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Filioque

by Father Michael Gilligan

Continued from page 1

Orthodox Church

To this day, the Orthodox Church uses the Nicene Creed of 381 without the filioque. Many times, the Eastern Churches have rejected the phrase as an unauthorized interpolation. Even more, they objected to the teaching it expressed, as conflicting with biblical and accepted doctrine. They said that for the Holy Spirit to proceed from the Father and the Son there would have to be two sources in the deity, whereas in the one God there can only be one source of divinity or deity.

Later, Western theologians replied to this objection by saying the Spirit proceeds from the Father and Son “as from one principle.” The East, however, again objected that this formulation would emerge and confuse the persons of the Father and the Son. It was also pointed out that if Father and Son are sources of deity (and only the Holy Spirit is not), it follows that the status of the Spirit is diminished, relative to the Father and the Son, by excluding the Spirit alone as a source of divinity, while making him rather a recipient of it. Finally, if one says that the divine essence itself is the source of deity in God, then (as the Eastern theologians pointed out) another problem is created, a suggestion that the Holy Spirit proceeds from himself, since he is certainly not separate from the divine essence.

Both Patriarch Photius in 862 and Patriarch Cerularius in 1054 accused the West of heresy for introducing the filioque in the Creed. In general, except for reconciliatory pauses in 1274 and 1439, at the Second Council of Lyons and the Council of Florence, many Orthodox have repeated the charge of heresy, up to the present day. On the other hand, from the 13th century, other Orthodox have pointed out that no ecumenical council ever condemned the entire Western Church and excommunicated its members. Hence, they argued, Latins should not be denied Communion because of the filioque in their Creed.

An Orthodox Patriarch of Constantinople, Gregory II, of Cyprus ( 1241-1290), proposed a different formula, which has also been considered as an Orthodox “answer” to the filioque, though it does not have the status of official Orthodox doctrine. Gregory spoke of an etemalmanfestation of the Spirit by the Son. In other words, he held that the Son eternally manifests (shows forth) the Holy Spirit.

In general, even up to the time of the Council of Florence, the writings of Latin fathers were not widely read in the East; the language was not understood. Hence, the formulation of the filioque, let alone its meaning, was not readily understood in the East. Up to the present, some Western practices are still condemned as heresy by some in the East, disciplinary customs such as mandatory celibacy for priests or the use of pouring water for baptism, rather than triple immersion. There is even a Greek Church which avoids the use of electric lights in church. Some, too, speak of what they call the “heresy of ecumenism.” The Patriarch of Constantinople has accused some monks of Mount Athos, Greece, as being schismatic in spirit, because they consider the entire West to be enmired in heresy.

In the recent past, however, several Orthodox theologians have considered the filioque a new, with a view to reconciliation of East and West. Theodore Stylianopoulos, for one, provides an extensive, scholarly overview of the contemporary discussion. A “Father Chrysostom, ” following Jean Miguel Garrigues, appeals for common prayer, instead of polemicism. Twenty years after first writing The Orthodox Church, Bishop Timothy [Kalistos] Ware says that he has changed his mind; now, he considers the filioque dispute to be primarily semantic.

The Moscow patriarchate has said it does not re-baptize or even chrismate Catholics who become Orthodox; they simply repent and are welcomed. Should the conflict over Eastern Rite Catholics in Russia be resolved, the filioque dispute would perhaps not be an obstacle to full reconciliation. Patriarch Bartholomew of Constantinople has said that all that is necessary is resolution of what he calls the “Uniate” problem. For many Orthodox, then, the filioque, while still a matter of conflict, would not impede full communion of the Catholic and Orthodox Churches.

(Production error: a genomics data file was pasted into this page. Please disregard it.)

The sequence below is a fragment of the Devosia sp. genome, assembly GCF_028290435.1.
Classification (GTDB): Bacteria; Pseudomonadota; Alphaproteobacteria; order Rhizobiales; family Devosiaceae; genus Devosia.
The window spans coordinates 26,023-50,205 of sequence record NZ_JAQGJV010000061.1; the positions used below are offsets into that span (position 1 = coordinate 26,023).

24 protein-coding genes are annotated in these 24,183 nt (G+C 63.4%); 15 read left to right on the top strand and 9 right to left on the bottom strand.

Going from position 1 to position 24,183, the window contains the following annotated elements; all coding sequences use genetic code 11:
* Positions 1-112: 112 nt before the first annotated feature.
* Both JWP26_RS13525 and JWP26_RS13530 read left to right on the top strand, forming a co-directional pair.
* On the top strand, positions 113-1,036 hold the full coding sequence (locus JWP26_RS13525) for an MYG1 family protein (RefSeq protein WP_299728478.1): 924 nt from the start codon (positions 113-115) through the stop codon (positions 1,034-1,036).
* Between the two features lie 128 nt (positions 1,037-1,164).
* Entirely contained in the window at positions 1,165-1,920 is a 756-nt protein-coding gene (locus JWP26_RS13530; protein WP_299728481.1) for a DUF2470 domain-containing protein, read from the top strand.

Catholic Church

In 1274, at the Second Council of Lyons, the Catholic Church condemned those who “presume to deny” that the Spirit proceeds from the Father and the Son. One reasonable interpretation of this teaching is that those who accused the West of heresy were being condemned. It is inconceivable that the universal usage of the East or that the broad testimony of the Greek Fathers was condemned. While authoritative, this condemnation need not be considered as a teaching that would be irreversible for all time.

In the recent past, many Catholic theologians have written on the filioque, with an ecumenical intention. Yves Congar, O.P., argues that varying formulations may be seen not as contradictory but as complementary, lrenee Dalmais, OP., points out that East and West have different, yet complementary, pneumatologies, theologies of the Holy Spirit. Avery Dulles, S.J., traces the history of the filioque controversy and weighs pros and cons of several possibilities for reconciliation. Eugene Webb makes use of the pneumatology of Bernard Lonergan, S.J. No Catholic theologian for centuries has supported the previously mentioned condemnation of 1274, at the Council of Lyons.

From an official standpoint, the Roman Catholic Church has not imposed the filioque on the East. The Eastern Rite Churches of the Catholic Church include, for example, the Maronites, the Melkites, and the Ruthenians. Those who returned to union with the Papacy at various dates were not required to say the “and the Son” formula in their recitation of the Creed. The Maronites, who were not out of communion with Rome, have also never used the filioque. These Eastern Christians do not consider the Western usage heretical; nor do they think in terms of medieval Scholasticism, in syllogisms, as did the theologians of Florence.

In many liturgies, when celebrating with bishops from the East, the Bishop of Rome has recited the Nicene Creed without the filoque. It is certain that Pope Paul VI and Pope John Paul II do not consider the filioque to be integral to the text of the Creed and that in Eastern liturgies it would not even be appropriate.

Of special importance is a recent clarification of the filioque by the Pontifical Council for Promoting Christian Unity. This document was prepared at the specific request of the Bishop of Rome. It is entitled The Greek and Latin Traditions Regarding the Procession of the Holy Spirit.

See also the reply by Bishop loannis Zizioulas, Metropolitan of Pergamon, a first-rate theologian, especially in ecclesiology: “One Single Source: An Orthodox response to the Clarification on the Filioque.” Another well researched response to this clarification is that of Jean Claude Larchet.